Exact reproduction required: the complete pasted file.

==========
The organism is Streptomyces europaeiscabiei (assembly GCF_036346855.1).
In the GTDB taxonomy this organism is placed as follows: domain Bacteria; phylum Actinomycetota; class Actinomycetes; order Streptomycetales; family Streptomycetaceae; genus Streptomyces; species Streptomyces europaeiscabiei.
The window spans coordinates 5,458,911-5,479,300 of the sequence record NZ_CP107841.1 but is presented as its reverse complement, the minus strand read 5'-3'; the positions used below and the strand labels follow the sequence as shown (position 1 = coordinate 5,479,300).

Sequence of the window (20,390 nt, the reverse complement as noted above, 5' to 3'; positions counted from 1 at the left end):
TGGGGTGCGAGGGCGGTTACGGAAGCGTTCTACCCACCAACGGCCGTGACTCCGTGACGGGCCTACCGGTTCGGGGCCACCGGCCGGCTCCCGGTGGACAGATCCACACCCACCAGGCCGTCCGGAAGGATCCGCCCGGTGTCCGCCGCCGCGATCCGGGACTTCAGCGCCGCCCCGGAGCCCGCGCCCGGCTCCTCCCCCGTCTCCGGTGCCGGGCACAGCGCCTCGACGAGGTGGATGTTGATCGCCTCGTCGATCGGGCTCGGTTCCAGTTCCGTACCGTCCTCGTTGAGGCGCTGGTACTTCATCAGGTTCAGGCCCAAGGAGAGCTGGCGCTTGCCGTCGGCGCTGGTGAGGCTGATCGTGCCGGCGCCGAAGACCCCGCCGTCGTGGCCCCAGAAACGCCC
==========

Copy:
The organism is Streptomyces europaeiscabiei (assembly GCF_036346855.1).
In the GTDB taxonomy this organism is placed as follows: domain Bacteria; phylum Actinomycetota; class Actinomycetes; order Streptomycetales; family Streptomycetaceae; genus Streptomyces; species Streptomyces europaeiscabiei.
The window spans coordinates 5,458,911-5,479,300 of the sequence record NZ_CP107841.1 but is presented as its reverse complement, the minus strand read 5'-3'; the positions used below and the strand labels follow the sequence as shown (position 1 = coordinate 5,479,300).

Sequence of the window (20,390 nt, the reverse complement as noted above, 5' to 3'; positions counted from 1 at the left end):
TGGGGTGCGAGGGCGGTTACGGAAGCGTTCTACCCACCAACGGCCGTGACTCCGTGACGGGCCTACCGGTTCGGGGCCACCGGCCGGCTCCCGGTGGACAGATCCACACCCACCAGGCCGTCCGGAAGGATCCGCCCGGTGTCCGCCGCCGCGATCCGGGACTTCAGCGCCGCCCCGGAGCCCGCGCCCGGCTCCTCCCCCGTCTCCGGTGCCGGGCACAGCGCCTCGACGAGGTGGATGTTGATCGCCTCGTCGATCGGGCTCGGTTCCAGTTCCGTACCGTCCTCGTTGAGGCGCTGGTACTTCATCAGGTTCAGGCCCAAGGAGAGCTGGCGCTTGCCGTCGGCGCTGGTGAGGCTGATCGTGCCGGCGCCGAAGACCCCGCCGTCGTGGCCCCAGAAACGCCC